Moreover, the terms top, bottom, over, under and the like in the description and the claims are used for descriptive purposes and not necessarily for describing relative positions. It is to be understood that the terms so used are interchangeable under appropriate circumstances and that the embodiments of the invention described herein are capable of operation in other orientations than described or illustrated herein.

According to the present invention, a matrix 40 of magnetoresistive memory cells 30 (see FIG. 4), each memory cell 30 comprising a magnetoresistive memory element 31, is logically organized in rows 41 and columns 42. Throughout this description, the terms “horizontal” and “vertical” are used to provide a co-ordinate system and for ease of explanation only. They do not need to, but may, refer to an actual physical direction of the device. Furthermore, the terms “column” and “row” are used to describe sets of array elements which are linked together. The linking can be in the form of a Cartesian array of rows and columns; however, the present invention is not limited thereto. As will be understood by those skilled in the art, columns and rows can be easily interchanged and it is intended in this disclosure that these terms be interchangeable. Also, non-Cartesian arrays may be constructed and are included within the scope of the invention. Accordingly the terms “row” and “column” should be interpreted widely. To facilitate in this wide interpretation, the claims refer to logically organized rows and columns. By this is meant that sets of memory elements are linked together in a topologically linear intersecting manner; however, that the physical or topographical arrangement need not be so. For example, the rows may be circles and the columns may be radii of these circles and the circles and radii are described in this invention as “logically organized” in rows and columns. Also, specific names of the various lines, e.g. bit line and word line, or row line and column line, are intended to be generic names used to facilitate the explanation and to refer to a particular function and this specific choice of words is not intended to in any way limit the invention. It should be understood that all these terms are used only to facilitate a better understanding of the specific structure being described, and are in no way intended to limit the invention.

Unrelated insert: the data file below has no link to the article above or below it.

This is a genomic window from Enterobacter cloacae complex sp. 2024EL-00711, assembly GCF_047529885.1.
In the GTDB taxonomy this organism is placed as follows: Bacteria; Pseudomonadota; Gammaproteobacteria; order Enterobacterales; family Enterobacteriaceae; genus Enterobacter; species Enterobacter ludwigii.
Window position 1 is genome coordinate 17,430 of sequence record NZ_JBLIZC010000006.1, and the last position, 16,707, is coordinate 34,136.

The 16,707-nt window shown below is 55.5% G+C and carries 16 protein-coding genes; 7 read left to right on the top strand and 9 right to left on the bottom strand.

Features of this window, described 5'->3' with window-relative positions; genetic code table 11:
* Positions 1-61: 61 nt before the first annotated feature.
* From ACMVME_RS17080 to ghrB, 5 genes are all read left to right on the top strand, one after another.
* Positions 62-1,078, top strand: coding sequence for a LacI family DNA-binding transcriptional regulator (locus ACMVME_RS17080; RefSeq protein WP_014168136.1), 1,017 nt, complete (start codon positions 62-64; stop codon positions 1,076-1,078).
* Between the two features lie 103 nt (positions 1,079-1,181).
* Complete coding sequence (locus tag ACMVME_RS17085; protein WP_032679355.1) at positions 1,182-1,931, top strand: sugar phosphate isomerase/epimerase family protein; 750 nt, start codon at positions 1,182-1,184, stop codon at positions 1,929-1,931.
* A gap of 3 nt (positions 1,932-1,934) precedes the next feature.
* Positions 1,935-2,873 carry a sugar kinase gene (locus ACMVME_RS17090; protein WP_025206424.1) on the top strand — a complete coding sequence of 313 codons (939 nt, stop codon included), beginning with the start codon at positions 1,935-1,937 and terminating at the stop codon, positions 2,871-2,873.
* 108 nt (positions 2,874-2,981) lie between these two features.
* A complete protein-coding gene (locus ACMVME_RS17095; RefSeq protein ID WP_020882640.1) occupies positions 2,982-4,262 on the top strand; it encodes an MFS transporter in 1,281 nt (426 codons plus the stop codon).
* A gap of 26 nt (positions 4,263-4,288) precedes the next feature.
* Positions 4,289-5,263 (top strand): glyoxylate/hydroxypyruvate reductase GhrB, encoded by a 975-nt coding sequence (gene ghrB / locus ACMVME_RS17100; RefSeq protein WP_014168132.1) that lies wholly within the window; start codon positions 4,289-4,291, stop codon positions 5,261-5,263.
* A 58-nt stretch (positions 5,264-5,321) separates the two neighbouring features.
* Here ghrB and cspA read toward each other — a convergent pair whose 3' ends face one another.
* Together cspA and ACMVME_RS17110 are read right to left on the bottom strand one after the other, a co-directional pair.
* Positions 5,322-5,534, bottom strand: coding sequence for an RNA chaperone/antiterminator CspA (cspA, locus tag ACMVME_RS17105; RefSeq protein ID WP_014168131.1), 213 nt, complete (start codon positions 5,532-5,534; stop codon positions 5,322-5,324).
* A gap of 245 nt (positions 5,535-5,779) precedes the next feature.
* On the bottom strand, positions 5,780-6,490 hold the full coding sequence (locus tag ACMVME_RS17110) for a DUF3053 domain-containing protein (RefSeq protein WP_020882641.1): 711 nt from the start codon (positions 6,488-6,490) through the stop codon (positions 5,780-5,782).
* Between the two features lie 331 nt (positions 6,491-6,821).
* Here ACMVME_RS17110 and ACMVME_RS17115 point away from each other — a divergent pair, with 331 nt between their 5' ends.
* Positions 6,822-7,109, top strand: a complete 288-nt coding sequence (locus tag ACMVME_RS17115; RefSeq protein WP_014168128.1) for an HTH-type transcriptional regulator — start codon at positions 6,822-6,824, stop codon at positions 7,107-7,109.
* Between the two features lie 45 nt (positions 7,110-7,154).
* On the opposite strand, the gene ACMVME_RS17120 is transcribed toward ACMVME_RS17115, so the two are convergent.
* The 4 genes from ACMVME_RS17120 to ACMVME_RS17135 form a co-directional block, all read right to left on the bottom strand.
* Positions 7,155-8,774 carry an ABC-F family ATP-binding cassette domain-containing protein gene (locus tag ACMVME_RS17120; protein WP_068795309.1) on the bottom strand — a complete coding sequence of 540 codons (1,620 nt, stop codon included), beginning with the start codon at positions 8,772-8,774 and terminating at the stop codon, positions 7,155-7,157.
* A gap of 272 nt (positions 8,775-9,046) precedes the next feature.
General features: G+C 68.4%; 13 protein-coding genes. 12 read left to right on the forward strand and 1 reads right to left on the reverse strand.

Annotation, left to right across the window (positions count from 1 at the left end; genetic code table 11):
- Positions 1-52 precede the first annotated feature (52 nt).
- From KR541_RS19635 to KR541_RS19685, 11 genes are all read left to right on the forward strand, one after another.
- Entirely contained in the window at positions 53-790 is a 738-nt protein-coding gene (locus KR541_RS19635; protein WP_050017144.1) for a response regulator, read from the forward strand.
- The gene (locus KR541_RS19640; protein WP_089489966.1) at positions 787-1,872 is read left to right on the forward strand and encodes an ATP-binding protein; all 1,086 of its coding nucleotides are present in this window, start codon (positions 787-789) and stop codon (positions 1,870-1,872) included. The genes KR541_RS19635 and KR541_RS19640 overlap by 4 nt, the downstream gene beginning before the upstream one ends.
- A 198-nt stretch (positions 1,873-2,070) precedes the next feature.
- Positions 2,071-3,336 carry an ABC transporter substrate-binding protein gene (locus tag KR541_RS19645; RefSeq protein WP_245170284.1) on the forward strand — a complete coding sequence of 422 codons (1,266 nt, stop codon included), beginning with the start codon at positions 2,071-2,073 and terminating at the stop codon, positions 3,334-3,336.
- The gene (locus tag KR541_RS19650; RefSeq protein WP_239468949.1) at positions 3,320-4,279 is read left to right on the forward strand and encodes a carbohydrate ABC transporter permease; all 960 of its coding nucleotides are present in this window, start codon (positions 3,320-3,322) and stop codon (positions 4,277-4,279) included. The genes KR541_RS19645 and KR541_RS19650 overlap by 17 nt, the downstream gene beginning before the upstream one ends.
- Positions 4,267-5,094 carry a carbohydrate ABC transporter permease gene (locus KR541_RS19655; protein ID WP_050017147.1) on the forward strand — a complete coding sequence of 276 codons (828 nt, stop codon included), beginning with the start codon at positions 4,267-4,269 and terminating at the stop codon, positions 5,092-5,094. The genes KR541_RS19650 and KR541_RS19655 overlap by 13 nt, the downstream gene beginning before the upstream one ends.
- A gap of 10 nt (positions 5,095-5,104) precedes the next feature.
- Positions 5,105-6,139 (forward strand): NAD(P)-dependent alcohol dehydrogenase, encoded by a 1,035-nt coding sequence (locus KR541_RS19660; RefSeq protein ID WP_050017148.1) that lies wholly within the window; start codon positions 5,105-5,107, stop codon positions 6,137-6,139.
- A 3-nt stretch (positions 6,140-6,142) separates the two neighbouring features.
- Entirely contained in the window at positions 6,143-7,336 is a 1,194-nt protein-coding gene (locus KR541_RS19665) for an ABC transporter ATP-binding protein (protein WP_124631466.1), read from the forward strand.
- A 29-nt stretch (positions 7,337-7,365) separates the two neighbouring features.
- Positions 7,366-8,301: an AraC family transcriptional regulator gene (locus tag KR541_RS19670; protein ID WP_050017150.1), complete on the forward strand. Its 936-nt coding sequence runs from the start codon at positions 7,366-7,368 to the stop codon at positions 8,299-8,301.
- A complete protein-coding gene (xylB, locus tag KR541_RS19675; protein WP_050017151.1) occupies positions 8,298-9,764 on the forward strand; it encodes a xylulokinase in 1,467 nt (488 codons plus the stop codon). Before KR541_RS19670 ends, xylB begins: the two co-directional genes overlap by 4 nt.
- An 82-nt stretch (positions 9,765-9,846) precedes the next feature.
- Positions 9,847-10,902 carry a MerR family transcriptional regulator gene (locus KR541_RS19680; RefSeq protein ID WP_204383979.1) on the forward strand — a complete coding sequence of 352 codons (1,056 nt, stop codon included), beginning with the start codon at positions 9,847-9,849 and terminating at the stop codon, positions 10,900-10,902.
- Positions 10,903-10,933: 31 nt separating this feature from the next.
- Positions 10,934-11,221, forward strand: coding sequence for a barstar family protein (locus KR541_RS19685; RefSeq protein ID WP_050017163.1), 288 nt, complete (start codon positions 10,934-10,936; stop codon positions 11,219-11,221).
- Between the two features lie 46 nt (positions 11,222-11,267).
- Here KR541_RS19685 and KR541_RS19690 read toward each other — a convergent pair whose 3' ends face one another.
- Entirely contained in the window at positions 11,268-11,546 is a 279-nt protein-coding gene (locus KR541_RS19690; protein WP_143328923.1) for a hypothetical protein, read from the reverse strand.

One memory cell 30 according to an embodiment of the present invention is represented in FIG. 3. An architecture according to the present invention may use an orthogonal grid of bit lines 32 (patterned in a first metal layer) and word lines 33 (patterned in a second metal layer). Alternatively, but not represented in the drawings, an architecture according to the present invention may use a grid of bit lines and word lines, where the bit lines and word lines include an angle different from 90°, as e.g. in US-2002/0097601. The embodiment with the bit lines and word lines including an angle of 90° is preferred as it leads to the smallest cell size. According to still another embodiment, not represented in the drawings nor further explained, the word lines may be in the first metal layer and the bit lines may be in the second metal layer, i.e. either the word lines are provided in a metal layer above the metal layer of the bit lines, or vice versa. The word lines 33 and bit lines 32 intersect at an intersection region or cross-point region, i.e. a zone where they cross or overlap each other without being in direct contact (as they are made in different metal layers).

A U-shaped bridge 34 is formed which connects the bit line 32 and the word line 33 in the vicinity of the intersection region. The bridge 34 comprises a plurality of components, e.g. bridge 34 consists of a first component formed by a first via 35, a second component formed by a top bar 36 (patterned in a third metal layer) and a third component formed by a second via 37. In between via 37 and bit line 32 there is a separation device 38 which serves as a separator to block sneak currents flowing through undesired paths. According to another embodiment, not represented in the drawings, the separation device may be located in between via 35 and word line 33. The separation device must be provided in the current path between the word line 33 and the bit line 32. According to still another embodiment of the present invention, also not provided in the drawings, the separation device may be provided in between bridge components, e.g. between the first via 35 and the top bar 36, or between the second via 37 and the top bar 36.